The Servicemember Education Reform and Vocational Enhancement (SERVE) Act of 2013

May 09, 2015



  Words by Bridget Foster.

It’s a documented fact that as a group, veterans tend to have a lower unemployment rate than non-veterans. However, this is not the case when it comes to veterans of the Iraq and Afghanistan wars. As published by the Bureau of Labor Statistics (BLS), the October 2013 (most recent available) rate of unemployment for this population was a whopping 10%, compared to the national rate of only 7.3%. That 10% is equal to 246,000 individuals seeking employment! Considering the sacrifice these men and women made for this country, this is unacceptable.

Why are so many young vets unable to find work? Many factors have been identified, including service-related disabilities, difficulty applying military training and skills to civilian job requirements, lack of civilian work experience and the educational level of most Iraq/Afghanistan war vets.

Many of these young men and women enlisted right out of (or shortly after) high school and according to the BLS, in the general population, the unemployment rate is higher for those who only have a high school diploma.  On the other hand, some of these vets have college credits but for various reasons, have been unable to complete a degree program.

The Post-9/11 GI Bill is supposed to help veterans and active duty members gain access to higher education and training, but it has not had the intended impact.

To address the continued high unemployment and low college graduation rates particularly among this group of veterans, Senators Tim Kaine and Saxby Chambliss introduced the SERVE bill. The overall goal of SERVE is to improve the quality of education programs for active duty and veteran servicemembers, as well as assist them with the transition to civilian employment.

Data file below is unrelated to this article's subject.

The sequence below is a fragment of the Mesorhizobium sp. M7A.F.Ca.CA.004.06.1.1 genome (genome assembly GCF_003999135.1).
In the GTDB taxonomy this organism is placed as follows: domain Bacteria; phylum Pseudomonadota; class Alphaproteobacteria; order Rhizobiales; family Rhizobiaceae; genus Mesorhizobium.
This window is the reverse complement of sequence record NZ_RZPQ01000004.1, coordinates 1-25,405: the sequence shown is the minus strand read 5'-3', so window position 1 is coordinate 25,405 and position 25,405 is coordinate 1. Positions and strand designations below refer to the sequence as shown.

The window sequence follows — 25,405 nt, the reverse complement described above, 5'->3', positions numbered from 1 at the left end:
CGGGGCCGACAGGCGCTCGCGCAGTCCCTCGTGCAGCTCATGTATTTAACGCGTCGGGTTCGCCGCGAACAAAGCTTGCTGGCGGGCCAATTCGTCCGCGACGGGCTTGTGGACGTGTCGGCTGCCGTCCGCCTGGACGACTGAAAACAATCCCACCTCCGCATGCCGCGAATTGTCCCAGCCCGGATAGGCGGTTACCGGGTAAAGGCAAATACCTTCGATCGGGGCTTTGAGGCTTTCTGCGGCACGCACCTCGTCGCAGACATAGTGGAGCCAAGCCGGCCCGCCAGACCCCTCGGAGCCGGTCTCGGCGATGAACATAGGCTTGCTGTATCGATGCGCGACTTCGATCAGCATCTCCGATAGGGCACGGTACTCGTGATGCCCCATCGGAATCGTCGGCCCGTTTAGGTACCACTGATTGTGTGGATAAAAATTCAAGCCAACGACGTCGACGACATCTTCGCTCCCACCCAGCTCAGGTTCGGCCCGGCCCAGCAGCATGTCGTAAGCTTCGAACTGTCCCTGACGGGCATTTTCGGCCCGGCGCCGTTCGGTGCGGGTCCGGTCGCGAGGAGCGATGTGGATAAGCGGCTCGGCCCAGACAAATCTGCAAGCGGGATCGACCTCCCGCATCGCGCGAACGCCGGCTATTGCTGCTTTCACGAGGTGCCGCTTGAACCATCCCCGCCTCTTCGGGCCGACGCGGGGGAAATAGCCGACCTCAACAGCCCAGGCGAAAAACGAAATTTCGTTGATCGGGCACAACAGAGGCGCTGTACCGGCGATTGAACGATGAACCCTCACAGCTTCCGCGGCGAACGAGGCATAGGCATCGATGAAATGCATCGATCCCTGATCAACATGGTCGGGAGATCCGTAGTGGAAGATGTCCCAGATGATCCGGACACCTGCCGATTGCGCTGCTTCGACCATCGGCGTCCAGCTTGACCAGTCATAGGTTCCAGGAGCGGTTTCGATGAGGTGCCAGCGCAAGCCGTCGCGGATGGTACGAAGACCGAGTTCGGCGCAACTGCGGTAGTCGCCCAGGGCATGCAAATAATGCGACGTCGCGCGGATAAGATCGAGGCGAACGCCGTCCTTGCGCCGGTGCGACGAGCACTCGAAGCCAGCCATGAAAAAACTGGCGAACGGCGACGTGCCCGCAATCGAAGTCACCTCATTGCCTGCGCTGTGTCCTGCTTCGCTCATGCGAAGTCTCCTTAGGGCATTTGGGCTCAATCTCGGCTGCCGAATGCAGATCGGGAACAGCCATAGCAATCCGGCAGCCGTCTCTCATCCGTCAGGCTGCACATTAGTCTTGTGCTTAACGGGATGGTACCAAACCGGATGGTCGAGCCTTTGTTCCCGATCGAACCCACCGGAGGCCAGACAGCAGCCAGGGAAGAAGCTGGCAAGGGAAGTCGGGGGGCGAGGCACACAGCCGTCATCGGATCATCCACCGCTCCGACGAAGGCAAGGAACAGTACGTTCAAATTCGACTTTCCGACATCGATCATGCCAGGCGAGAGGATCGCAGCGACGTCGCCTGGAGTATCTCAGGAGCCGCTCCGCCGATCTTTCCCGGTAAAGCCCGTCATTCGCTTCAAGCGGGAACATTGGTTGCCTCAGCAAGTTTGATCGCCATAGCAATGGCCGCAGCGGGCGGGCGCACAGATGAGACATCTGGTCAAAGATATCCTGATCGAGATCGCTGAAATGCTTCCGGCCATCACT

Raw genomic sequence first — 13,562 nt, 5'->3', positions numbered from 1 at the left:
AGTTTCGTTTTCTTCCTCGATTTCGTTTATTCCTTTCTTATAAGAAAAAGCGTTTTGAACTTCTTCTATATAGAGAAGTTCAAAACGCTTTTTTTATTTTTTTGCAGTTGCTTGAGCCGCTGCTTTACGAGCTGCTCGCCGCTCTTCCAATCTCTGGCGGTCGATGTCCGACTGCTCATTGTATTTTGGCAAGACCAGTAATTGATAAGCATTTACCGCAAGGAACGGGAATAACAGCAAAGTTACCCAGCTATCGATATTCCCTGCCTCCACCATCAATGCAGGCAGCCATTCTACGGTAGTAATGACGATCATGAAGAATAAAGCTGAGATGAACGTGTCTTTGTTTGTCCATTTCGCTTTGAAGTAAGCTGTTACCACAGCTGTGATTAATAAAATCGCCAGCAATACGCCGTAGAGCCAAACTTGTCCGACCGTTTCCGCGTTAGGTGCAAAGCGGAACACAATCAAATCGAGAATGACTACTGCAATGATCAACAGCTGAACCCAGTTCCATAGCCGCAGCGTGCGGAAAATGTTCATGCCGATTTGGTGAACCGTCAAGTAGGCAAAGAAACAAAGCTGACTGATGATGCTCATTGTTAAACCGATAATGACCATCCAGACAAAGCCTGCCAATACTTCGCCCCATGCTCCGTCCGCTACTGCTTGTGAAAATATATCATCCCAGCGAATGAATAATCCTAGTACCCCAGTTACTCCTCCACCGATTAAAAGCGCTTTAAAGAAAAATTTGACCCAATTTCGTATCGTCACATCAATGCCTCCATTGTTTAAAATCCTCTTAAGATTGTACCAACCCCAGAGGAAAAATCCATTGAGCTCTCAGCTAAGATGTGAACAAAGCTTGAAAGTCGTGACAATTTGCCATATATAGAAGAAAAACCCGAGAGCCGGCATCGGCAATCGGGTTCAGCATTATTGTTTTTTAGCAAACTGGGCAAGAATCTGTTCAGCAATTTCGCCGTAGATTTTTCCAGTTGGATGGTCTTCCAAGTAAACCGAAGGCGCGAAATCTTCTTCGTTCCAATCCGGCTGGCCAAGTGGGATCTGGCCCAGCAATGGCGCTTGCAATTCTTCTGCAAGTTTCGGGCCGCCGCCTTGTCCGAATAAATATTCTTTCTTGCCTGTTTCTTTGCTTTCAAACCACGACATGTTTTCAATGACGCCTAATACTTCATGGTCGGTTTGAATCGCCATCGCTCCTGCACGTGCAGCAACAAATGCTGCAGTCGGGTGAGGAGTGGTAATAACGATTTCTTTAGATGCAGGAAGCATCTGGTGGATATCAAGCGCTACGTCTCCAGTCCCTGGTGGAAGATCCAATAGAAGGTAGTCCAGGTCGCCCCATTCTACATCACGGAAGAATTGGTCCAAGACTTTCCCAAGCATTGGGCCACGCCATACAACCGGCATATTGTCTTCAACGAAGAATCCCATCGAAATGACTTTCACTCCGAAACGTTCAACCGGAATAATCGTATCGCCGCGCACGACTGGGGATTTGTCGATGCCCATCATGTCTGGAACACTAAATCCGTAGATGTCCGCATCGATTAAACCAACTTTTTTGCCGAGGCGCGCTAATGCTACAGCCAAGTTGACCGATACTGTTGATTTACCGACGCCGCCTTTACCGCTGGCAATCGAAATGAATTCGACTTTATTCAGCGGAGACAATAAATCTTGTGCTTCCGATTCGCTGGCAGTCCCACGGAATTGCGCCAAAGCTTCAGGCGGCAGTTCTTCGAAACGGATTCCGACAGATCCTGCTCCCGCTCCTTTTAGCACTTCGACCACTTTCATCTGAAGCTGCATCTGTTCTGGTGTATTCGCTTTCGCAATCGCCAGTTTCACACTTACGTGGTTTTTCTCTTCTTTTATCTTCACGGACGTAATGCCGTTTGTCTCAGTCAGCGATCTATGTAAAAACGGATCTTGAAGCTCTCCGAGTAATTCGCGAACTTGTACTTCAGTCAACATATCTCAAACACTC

SERVE hopes to accomplish this goal in several ways:

  1. Ensure that servicemembers receive a quality education by raising the minimum standards for educational institutions and programs that accept VA or DOD educational benefits to be consistent with other federal tuition assistance programs.
  2. Require these institutions to fully disclose graduation rates, withdrawal policies, program costs, etc. Reliable data about veteran graduation rates has been difficult to find as no one tracked the retention and graduation rate of veterans attending school under the Post-9/11 GI Bill. (NOTE: The VA, DOD and Department of Education are now under executive order by the Obama Administration to collect this data).
  3. Require the provision of or access to academic and/or career counseling designed to improve retention and graduation success as well as preparation for civilian careers. Some institutions, such as the University of Arizona, have courses specifically designed to help veterans make the transition from military life to college life as well as how to apply their military skills to the civilian world.
  4. Create pilot programs for states to develop “best practices” to ensure that employment training programs are included in the offerings under the Post-9/11 GI Bill program.

 

What is your reaction to this new bill? Will it really help?